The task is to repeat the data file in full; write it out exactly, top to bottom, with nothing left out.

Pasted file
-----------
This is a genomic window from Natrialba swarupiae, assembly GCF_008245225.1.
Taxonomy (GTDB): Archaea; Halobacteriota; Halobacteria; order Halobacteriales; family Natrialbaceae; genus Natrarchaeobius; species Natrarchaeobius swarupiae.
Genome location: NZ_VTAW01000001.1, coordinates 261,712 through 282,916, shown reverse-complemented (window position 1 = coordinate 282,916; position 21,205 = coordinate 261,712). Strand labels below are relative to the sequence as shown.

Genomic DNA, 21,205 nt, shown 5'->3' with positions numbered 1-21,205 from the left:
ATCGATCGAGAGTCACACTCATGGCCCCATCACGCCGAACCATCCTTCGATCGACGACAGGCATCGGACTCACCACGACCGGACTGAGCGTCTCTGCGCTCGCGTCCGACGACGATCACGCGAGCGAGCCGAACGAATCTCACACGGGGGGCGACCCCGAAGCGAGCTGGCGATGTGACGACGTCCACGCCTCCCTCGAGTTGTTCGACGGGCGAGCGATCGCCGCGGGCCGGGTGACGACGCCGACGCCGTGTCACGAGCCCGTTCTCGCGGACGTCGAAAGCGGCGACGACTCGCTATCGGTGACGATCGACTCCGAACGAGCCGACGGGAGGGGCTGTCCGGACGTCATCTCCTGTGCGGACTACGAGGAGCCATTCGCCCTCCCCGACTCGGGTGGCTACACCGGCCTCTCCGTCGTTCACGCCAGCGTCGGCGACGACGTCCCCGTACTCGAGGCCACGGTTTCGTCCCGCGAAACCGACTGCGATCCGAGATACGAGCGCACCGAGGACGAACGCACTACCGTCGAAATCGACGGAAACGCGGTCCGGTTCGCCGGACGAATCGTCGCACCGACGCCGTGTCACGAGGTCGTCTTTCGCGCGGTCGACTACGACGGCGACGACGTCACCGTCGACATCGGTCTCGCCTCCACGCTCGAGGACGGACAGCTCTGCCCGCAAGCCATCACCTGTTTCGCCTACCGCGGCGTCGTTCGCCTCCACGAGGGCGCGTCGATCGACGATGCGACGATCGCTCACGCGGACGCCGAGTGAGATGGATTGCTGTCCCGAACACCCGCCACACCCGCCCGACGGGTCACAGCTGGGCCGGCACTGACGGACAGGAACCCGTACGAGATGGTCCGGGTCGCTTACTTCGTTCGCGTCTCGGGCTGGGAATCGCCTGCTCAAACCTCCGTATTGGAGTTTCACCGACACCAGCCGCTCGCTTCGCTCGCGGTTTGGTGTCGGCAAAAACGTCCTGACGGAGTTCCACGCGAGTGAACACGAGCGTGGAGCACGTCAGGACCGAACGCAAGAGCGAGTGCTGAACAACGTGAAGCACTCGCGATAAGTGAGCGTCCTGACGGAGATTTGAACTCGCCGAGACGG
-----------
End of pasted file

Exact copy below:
This is a genomic window from Natrialba swarupiae, assembly GCF_008245225.1.
Taxonomy (GTDB): Archaea; Halobacteriota; Halobacteria; order Halobacteriales; family Natrialbaceae; genus Natrarchaeobius; species Natrarchaeobius swarupiae.
Genome location: NZ_VTAW01000001.1, coordinates 261,712 through 282,916, shown reverse-complemented (window position 1 = coordinate 282,916; position 21,205 = coordinate 261,712). Strand labels below are relative to the sequence as shown.

Genomic DNA, 21,205 nt, shown 5'->3' with positions numbered 1-21,205 from the left:
ATCGATCGAGAGTCACACTCATGGCCCCATCACGCCGAACCATCCTTCGATCGACGACAGGCATCGGACTCACCACGACCGGACTGAGCGTCTCTGCGCTCGCGTCCGACGACGATCACGCGAGCGAGCCGAACGAATCTCACACGGGGGGCGACCCCGAAGCGAGCTGGCGATGTGACGACGTCCACGCCTCCCTCGAGTTGTTCGACGGGCGAGCGATCGCCGCGGGCCGGGTGACGACGCCGACGCCGTGTCACGAGCCCGTTCTCGCGGACGTCGAAAGCGGCGACGACTCGCTATCGGTGACGATCGACTCCGAACGAGCCGACGGGAGGGGCTGTCCGGACGTCATCTCCTGTGCGGACTACGAGGAGCCATTCGCCCTCCCCGACTCGGGTGGCTACACCGGCCTCTCCGTCGTTCACGCCAGCGTCGGCGACGACGTCCCCGTACTCGAGGCCACGGTTTCGTCCCGCGAAACCGACTGCGATCCGAGATACGAGCGCACCGAGGACGAACGCACTACCGTCGAAATCGACGGAAACGCGGTCCGGTTCGCCGGACGAATCGTCGCACCGACGCCGTGTCACGAGGTCGTCTTTCGCGCGGTCGACTACGACGGCGACGACGTCACCGTCGACATCGGTCTCGCCTCCACGCTCGAGGACGGACAGCTCTGCCCGCAAGCCATCACCTGTTTCGCCTACCGCGGCGTCGTTCGCCTCCACGAGGGCGCGTCGATCGACGATGCGACGATCGCTCACGCGGACGCCGAGTGAGATGGATTGCTGTCCCGAACACCCGCCACACCCGCCCGACGGGTCACAGCTGGGCCGGCACTGACGGACAGGAACCCGTACGAGATGGTCCGGGTCGCTTACTTCGTTCGCGTCTCGGGCTGGGAATCGCCTGCTCAAACCTCCGTATTGGAGTTTCACCGACACCAGCCGCTCGCTTCGCTCGCGGTTTGGTGTCGGCAAAAACGTCCTGACGGAGTTCCACGCGAGTGAACACGAGCGTGGAGCACGTCAGGACCGAACGCAAGAGCGAGTGCTGAACAACGTGAAGCACTCGCGATAAGTGAGCGTCCTGACGGAGATTTGAACTCGCCGAGACGG